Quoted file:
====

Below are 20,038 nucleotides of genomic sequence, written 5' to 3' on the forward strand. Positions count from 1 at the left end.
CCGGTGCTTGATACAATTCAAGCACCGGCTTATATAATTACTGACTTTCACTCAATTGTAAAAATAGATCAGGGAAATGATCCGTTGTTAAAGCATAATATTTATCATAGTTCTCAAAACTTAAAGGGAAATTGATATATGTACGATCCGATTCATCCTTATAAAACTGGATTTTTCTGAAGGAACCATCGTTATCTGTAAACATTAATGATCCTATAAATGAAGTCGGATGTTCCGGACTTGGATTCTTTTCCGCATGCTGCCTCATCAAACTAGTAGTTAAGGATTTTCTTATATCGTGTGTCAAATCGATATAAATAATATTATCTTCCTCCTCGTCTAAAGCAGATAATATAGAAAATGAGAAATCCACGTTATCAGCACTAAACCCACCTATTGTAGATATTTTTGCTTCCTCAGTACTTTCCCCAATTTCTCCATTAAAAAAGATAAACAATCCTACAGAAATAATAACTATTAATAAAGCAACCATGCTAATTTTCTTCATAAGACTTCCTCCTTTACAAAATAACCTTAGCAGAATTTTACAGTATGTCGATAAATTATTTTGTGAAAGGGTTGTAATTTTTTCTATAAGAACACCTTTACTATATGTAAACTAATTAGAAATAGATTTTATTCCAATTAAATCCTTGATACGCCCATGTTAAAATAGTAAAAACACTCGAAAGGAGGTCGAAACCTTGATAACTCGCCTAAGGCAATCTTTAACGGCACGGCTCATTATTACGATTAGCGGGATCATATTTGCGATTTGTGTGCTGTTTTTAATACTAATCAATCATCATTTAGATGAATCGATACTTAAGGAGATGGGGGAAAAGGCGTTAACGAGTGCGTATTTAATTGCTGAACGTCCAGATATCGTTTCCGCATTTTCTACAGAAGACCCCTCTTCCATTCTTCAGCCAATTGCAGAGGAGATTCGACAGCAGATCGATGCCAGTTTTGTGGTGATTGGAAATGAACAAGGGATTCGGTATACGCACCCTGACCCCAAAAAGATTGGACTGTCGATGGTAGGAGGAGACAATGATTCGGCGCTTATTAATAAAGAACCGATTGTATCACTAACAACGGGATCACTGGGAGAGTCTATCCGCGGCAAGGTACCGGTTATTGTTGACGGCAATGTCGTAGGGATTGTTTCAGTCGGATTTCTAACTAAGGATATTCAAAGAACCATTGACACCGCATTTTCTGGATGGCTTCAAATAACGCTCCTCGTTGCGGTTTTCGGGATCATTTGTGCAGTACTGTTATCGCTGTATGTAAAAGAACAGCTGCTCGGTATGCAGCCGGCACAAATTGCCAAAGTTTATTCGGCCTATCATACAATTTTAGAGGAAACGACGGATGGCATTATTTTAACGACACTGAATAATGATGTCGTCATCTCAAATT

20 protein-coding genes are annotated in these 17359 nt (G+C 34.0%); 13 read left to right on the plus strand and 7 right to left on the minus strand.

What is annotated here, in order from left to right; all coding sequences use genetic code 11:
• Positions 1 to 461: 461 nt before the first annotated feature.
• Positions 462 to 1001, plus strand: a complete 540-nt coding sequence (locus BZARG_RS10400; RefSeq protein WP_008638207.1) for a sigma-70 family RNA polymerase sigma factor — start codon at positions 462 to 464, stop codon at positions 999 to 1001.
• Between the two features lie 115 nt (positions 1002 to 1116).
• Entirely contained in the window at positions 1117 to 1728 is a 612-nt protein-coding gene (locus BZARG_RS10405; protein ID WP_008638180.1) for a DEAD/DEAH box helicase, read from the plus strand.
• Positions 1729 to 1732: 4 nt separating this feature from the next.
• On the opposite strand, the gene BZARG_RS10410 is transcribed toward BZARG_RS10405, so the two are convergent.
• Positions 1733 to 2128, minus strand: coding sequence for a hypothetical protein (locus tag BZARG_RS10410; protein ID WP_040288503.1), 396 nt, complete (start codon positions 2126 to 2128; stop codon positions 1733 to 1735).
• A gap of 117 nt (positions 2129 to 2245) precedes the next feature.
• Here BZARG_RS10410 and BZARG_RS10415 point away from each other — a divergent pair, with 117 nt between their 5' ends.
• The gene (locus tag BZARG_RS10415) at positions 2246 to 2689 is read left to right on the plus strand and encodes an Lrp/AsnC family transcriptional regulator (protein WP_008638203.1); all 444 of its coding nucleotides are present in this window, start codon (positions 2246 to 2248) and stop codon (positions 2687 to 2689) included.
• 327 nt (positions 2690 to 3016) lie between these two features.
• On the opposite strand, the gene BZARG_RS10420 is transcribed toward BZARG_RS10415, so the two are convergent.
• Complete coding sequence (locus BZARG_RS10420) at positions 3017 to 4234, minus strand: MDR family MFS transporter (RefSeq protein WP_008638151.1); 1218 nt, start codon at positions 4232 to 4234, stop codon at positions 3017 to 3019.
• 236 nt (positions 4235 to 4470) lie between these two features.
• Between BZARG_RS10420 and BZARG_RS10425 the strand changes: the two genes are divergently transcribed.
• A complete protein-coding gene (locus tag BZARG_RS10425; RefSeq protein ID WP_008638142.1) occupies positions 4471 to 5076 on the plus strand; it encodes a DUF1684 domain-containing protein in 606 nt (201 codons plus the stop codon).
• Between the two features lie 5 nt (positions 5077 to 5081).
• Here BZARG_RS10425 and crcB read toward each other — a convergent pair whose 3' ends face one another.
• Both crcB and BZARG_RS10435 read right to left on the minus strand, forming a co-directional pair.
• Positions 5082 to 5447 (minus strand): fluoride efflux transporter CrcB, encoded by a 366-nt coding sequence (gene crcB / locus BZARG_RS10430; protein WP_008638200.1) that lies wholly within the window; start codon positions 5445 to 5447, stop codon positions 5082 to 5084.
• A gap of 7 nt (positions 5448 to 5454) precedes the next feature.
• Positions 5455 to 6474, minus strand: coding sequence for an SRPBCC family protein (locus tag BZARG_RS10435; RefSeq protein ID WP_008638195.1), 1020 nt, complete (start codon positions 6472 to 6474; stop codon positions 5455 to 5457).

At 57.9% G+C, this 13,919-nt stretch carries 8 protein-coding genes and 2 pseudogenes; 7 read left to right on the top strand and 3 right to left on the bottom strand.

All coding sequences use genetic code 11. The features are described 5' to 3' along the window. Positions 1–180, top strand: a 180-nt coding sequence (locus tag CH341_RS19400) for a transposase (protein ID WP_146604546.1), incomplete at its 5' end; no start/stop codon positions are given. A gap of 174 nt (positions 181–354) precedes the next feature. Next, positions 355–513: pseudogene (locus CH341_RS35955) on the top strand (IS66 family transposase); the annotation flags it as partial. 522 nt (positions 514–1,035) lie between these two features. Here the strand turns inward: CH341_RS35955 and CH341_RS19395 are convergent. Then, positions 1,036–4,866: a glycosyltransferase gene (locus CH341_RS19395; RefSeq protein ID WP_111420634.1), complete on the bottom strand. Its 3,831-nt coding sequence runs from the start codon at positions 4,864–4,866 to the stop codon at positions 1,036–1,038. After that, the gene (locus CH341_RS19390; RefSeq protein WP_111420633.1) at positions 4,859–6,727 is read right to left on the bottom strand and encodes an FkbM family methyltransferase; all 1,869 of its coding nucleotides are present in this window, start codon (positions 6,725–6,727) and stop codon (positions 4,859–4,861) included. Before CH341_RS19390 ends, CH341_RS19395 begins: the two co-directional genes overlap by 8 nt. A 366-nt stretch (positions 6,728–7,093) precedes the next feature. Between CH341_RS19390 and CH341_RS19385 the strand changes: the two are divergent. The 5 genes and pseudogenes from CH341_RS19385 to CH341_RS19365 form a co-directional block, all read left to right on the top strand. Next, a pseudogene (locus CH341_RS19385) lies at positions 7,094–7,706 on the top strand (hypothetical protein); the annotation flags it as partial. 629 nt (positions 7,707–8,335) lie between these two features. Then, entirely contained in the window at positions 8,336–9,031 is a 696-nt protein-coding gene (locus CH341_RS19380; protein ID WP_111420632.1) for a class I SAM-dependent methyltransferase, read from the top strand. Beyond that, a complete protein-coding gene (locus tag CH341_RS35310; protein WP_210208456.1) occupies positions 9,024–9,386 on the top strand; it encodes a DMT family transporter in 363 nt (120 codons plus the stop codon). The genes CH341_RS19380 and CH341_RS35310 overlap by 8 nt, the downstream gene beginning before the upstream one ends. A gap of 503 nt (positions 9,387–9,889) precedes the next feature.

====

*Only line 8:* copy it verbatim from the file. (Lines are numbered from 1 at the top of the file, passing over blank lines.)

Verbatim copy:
• Entirely contained in the window at positions 1117 to 1728 is a 612-nt protein-coding gene (locus BZARG_RS10405; protein ID WP_008638180.1) for a DEAD/DEAH box helicase, read from the plus strand.